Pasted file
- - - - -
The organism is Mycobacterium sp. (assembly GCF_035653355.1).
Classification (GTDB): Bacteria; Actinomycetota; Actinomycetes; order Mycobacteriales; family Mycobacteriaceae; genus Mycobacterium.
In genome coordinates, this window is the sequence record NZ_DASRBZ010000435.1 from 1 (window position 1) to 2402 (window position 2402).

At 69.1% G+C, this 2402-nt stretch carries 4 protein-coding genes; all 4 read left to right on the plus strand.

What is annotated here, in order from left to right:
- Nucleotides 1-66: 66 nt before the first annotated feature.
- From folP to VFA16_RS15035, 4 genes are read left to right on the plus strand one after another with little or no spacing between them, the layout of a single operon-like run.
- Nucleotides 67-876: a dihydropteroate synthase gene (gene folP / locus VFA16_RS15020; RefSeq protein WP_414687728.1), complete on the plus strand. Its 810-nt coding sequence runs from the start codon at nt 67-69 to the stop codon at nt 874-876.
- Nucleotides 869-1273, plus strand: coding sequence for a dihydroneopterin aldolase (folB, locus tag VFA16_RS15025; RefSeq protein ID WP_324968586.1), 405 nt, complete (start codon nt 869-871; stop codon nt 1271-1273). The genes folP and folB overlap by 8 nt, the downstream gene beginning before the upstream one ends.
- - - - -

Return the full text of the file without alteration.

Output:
The organism is Mycobacterium sp. (assembly GCF_035653355.1).
Classification (GTDB): Bacteria; Actinomycetota; Actinomycetes; order Mycobacteriales; family Mycobacteriaceae; genus Mycobacterium.
In genome coordinates, this window is the sequence record NZ_DASRBZ010000435.1 from 1 (window position 1) to 2402 (window position 2402).

At 69.1% G+C, this 2402-nt stretch carries 4 protein-coding genes; all 4 read left to right on the plus strand.

What is annotated here, in order from left to right:
- Nucleotides 1-66: 66 nt before the first annotated feature.
- From folP to VFA16_RS15035, 4 genes are read left to right on the plus strand one after another with little or no spacing between them, the layout of a single operon-like run.
- Nucleotides 67-876: a dihydropteroate synthase gene (gene folP / locus VFA16_RS15020; RefSeq protein WP_414687728.1), complete on the plus strand. Its 810-nt coding sequence runs from the start codon at nt 67-69 to the stop codon at nt 874-876.
- Nucleotides 869-1273, plus strand: coding sequence for a dihydroneopterin aldolase (folB, locus tag VFA16_RS15025; RefSeq protein ID WP_324968586.1), 405 nt, complete (start codon nt 869-871; stop codon nt 1271-1273). The genes folP and folB overlap by 8 nt, the downstream gene beginning before the upstream one ends.